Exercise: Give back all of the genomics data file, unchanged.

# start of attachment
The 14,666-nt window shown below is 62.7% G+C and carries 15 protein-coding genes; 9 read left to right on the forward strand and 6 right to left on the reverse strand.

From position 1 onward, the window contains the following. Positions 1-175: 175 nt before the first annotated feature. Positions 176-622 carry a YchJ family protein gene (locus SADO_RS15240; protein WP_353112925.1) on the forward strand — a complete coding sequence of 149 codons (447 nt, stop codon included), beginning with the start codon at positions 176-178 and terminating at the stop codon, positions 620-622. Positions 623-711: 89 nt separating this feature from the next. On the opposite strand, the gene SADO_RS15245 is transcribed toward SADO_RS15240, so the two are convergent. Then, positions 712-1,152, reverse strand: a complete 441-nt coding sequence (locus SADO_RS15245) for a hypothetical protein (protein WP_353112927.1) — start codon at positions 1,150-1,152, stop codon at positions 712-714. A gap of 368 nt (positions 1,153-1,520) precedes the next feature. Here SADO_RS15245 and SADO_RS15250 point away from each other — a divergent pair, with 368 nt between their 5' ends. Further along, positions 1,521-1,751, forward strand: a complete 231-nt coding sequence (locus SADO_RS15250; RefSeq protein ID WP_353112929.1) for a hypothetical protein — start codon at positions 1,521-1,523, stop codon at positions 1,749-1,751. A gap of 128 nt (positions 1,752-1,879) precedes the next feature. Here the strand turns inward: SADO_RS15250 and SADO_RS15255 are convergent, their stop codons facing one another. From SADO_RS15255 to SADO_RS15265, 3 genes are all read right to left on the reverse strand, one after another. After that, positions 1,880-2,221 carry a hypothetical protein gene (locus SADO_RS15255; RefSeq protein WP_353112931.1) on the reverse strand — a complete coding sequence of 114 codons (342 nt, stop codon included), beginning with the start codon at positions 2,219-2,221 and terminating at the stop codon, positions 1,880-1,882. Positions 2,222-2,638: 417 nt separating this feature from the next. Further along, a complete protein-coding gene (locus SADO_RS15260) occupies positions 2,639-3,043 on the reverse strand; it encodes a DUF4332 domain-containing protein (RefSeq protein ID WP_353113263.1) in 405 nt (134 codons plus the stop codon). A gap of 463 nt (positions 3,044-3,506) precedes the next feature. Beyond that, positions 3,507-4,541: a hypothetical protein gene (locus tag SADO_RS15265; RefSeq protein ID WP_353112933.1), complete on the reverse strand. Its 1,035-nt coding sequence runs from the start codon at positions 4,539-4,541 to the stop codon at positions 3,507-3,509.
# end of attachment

The 14,666-nt window shown below is 62.7% G+C and carries 15 protein-coding genes; 9 read left to right on the forward strand and 6 right to left on the reverse strand.

From position 1 onward, the window contains the following. Positions 1-175: 175 nt before the first annotated feature. Positions 176-622 carry a YchJ family protein gene (locus SADO_RS15240; protein WP_353112925.1) on the forward strand — a complete coding sequence of 149 codons (447 nt, stop codon included), beginning with the start codon at positions 176-178 and terminating at the stop codon, positions 620-622. Positions 623-711: 89 nt separating this feature from the next. On the opposite strand, the gene SADO_RS15245 is transcribed toward SADO_RS15240, so the two are convergent. Then, positions 712-1,152, reverse strand: a complete 441-nt coding sequence (locus SADO_RS15245) for a hypothetical protein (protein WP_353112927.1) — start codon at positions 1,150-1,152, stop codon at positions 712-714. A gap of 368 nt (positions 1,153-1,520) precedes the next feature. Here SADO_RS15245 and SADO_RS15250 point away from each other — a divergent pair, with 368 nt between their 5' ends. Further along, positions 1,521-1,751, forward strand: a complete 231-nt coding sequence (locus SADO_RS15250; RefSeq protein ID WP_353112929.1) for a hypothetical protein — start codon at positions 1,521-1,523, stop codon at positions 1,749-1,751. A gap of 128 nt (positions 1,752-1,879) precedes the next feature. Here the strand turns inward: SADO_RS15250 and SADO_RS15255 are convergent, their stop codons facing one another. From SADO_RS15255 to SADO_RS15265, 3 genes are all read right to left on the reverse strand, one after another. After that, positions 1,880-2,221 carry a hypothetical protein gene (locus SADO_RS15255; RefSeq protein WP_353112931.1) on the reverse strand — a complete coding sequence of 114 codons (342 nt, stop codon included), beginning with the start codon at positions 2,219-2,221 and terminating at the stop codon, positions 1,880-1,882. Positions 2,222-2,638: 417 nt separating this feature from the next. Further along, a complete protein-coding gene (locus SADO_RS15260) occupies positions 2,639-3,043 on the reverse strand; it encodes a DUF4332 domain-containing protein (RefSeq protein ID WP_353113263.1) in 405 nt (134 codons plus the stop codon). A gap of 463 nt (positions 3,044-3,506) precedes the next feature. Beyond that, positions 3,507-4,541: a hypothetical protein gene (locus tag SADO_RS15265; RefSeq protein ID WP_353112933.1), complete on the reverse strand. Its 1,035-nt coding sequence runs from the start codon at positions 4,539-4,541 to the stop codon at positions 3,507-3,509.